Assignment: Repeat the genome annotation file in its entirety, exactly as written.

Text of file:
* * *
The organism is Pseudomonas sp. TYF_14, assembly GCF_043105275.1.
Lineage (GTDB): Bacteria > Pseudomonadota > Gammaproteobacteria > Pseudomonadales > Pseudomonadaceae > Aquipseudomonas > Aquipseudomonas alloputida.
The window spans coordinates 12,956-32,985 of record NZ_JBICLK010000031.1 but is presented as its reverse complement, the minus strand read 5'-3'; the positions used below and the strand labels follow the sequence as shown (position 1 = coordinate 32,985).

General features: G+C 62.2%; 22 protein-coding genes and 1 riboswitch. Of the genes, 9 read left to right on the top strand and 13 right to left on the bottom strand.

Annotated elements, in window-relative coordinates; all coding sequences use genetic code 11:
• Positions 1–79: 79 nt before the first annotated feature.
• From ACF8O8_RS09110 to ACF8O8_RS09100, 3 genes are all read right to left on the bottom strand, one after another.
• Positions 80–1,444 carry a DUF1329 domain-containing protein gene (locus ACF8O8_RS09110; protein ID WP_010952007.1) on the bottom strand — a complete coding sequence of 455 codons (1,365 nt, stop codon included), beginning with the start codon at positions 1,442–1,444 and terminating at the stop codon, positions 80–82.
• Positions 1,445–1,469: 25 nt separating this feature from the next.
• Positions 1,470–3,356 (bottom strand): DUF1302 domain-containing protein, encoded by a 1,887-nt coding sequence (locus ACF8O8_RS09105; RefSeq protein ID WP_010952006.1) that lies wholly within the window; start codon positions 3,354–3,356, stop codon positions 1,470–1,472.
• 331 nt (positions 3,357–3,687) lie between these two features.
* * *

The organism is Pseudomonas sp. TYF_14, assembly GCF_043105275.1.
Lineage (GTDB): Bacteria > Pseudomonadota > Gammaproteobacteria > Pseudomonadales > Pseudomonadaceae > Aquipseudomonas > Aquipseudomonas alloputida.
The window spans coordinates 12,956-32,985 of record NZ_JBICLK010000031.1 but is presented as its reverse complement, the minus strand read 5'-3'; the positions used below and the strand labels follow the sequence as shown (position 1 = coordinate 32,985).

General features: G+C 62.2%; 22 protein-coding genes and 1 riboswitch. Of the genes, 9 read left to right on the top strand and 13 right to left on the bottom strand.

Annotated elements, in window-relative coordinates; all coding sequences use genetic code 11:
• Positions 1–79: 79 nt before the first annotated feature.
• From ACF8O8_RS09110 to ACF8O8_RS09100, 3 genes are all read right to left on the bottom strand, one after another.
• Positions 80–1,444 carry a DUF1329 domain-containing protein gene (locus ACF8O8_RS09110; protein ID WP_010952007.1) on the bottom strand — a complete coding sequence of 455 codons (1,365 nt, stop codon included), beginning with the start codon at positions 1,442–1,444 and terminating at the stop codon, positions 80–82.
• Positions 1,445–1,469: 25 nt separating this feature from the next.
• Positions 1,470–3,356 (bottom strand): DUF1302 domain-containing protein, encoded by a 1,887-nt coding sequence (locus ACF8O8_RS09105; RefSeq protein ID WP_010952006.1) that lies wholly within the window; start codon positions 3,354–3,356, stop codon positions 1,470–1,472.
• 331 nt (positions 3,357–3,687) lie between these two features.